Year of Award


Document Type

Dissertation - Campus Access Only

Degree Type

Doctor of Philosophy (PhD)

Degree Name

Clinical Psychology

Department or School/College

Department of Psychology

Committee Chair

Duncan G. Campbell

Commitee Members

Bryan Cochran, Jennifer Robohm, Cheryl VanDenburg, Annie Sondag


The University of Montana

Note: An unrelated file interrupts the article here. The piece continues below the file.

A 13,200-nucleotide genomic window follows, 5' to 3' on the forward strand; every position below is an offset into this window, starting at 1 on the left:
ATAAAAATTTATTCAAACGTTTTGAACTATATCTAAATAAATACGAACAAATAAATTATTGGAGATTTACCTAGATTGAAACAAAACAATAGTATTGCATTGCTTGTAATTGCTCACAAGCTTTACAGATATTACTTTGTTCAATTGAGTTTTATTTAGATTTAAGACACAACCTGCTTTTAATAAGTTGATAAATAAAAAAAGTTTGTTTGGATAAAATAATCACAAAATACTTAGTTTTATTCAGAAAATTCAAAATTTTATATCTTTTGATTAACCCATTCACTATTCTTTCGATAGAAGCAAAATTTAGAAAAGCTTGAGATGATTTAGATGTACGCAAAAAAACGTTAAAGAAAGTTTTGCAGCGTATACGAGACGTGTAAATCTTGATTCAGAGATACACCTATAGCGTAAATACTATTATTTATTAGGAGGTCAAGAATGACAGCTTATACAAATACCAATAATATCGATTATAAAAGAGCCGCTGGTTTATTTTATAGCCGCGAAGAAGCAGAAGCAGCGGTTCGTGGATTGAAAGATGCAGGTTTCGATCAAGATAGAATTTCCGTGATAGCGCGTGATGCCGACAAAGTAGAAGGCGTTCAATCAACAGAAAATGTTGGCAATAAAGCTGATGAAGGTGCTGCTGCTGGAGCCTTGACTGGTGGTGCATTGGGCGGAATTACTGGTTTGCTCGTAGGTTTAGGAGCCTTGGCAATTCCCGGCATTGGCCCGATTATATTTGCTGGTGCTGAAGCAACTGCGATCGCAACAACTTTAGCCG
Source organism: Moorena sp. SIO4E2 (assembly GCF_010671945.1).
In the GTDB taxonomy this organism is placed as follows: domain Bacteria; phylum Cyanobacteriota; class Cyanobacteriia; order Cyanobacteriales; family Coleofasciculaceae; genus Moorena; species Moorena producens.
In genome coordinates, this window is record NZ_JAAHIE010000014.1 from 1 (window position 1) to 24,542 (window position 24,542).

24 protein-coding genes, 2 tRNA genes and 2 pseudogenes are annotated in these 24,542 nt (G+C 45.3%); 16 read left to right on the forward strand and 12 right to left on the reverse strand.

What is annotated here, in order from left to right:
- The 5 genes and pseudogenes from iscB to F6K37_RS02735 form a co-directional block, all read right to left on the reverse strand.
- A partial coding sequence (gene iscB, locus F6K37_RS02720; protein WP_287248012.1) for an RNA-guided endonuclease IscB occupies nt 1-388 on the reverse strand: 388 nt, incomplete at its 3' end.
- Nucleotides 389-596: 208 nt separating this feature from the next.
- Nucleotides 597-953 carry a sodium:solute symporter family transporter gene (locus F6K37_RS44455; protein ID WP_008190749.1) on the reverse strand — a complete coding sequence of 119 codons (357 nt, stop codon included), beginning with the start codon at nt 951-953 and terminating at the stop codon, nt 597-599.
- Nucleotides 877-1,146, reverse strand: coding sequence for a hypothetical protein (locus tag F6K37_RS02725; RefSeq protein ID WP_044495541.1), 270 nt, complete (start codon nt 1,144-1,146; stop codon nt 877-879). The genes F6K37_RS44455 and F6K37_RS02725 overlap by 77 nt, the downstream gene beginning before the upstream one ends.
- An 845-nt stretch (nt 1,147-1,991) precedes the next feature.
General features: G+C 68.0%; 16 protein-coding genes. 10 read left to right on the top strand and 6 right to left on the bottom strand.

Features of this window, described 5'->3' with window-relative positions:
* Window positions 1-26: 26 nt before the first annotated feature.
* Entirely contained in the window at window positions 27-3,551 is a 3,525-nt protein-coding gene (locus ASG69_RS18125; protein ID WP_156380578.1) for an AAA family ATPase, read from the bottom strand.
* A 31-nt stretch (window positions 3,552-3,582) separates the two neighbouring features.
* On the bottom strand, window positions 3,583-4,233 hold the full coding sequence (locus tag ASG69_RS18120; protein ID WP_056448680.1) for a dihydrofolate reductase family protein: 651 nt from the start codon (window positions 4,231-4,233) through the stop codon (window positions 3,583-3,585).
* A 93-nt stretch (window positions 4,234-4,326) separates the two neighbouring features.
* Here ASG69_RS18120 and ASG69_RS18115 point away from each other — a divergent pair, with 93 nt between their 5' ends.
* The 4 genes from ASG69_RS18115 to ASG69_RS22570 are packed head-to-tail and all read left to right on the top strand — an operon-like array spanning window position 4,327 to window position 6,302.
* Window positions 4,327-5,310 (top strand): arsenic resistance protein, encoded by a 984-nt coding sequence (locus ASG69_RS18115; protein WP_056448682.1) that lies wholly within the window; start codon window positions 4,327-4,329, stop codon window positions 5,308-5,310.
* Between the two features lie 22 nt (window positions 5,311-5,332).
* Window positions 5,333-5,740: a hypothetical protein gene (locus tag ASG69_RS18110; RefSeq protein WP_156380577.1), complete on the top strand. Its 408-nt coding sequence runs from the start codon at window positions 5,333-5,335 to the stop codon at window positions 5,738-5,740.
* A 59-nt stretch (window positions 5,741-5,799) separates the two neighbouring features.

Attitudes about seeking psychotherapy have improved over time, especially among American college students. At the same time, rates of mental illness and mental health concerns are increasing in this population, and treatment engagement remains low. Untreated mental health problems can exacerbate other health problems and hamper personal and professional productivity and satisfaction, making it a serious public health issue. In a college population, mental health concerns can also cause academic problems and interfere with student success and happiness. Although many colleges and universities have free or low-cost health and mental health care services, many students in need do not utilize them. In the interest of improved public health, reaching out to the struggling students who have not sought help should be a campus priority. The present study tested whether a literature-informed outreach intervention improved treatment-naive college studentsÆ (n = 156) treatment-related attitudes, increased their intentions to seek or recommend treatment, or increased their willingness either to seek the help they need, or to suggest such help to their friends over the course of an academic semester. This intervention focused on alleviating the most common fears about therapy reported by college samples, by providing information that treatment is effective, and by normalizing the act of seeking mental health treatment. The intervention improved attitudes about psychological treatment and readiness to seek psychological care in this sample. Results indicated that the intervention had a more marked effect on attitudes, self-stigma, intentions to seek care, and readiness to seek care among participants with higher levels of psychological symptoms. This simple intervention could be easily adapted for use on other campuses.

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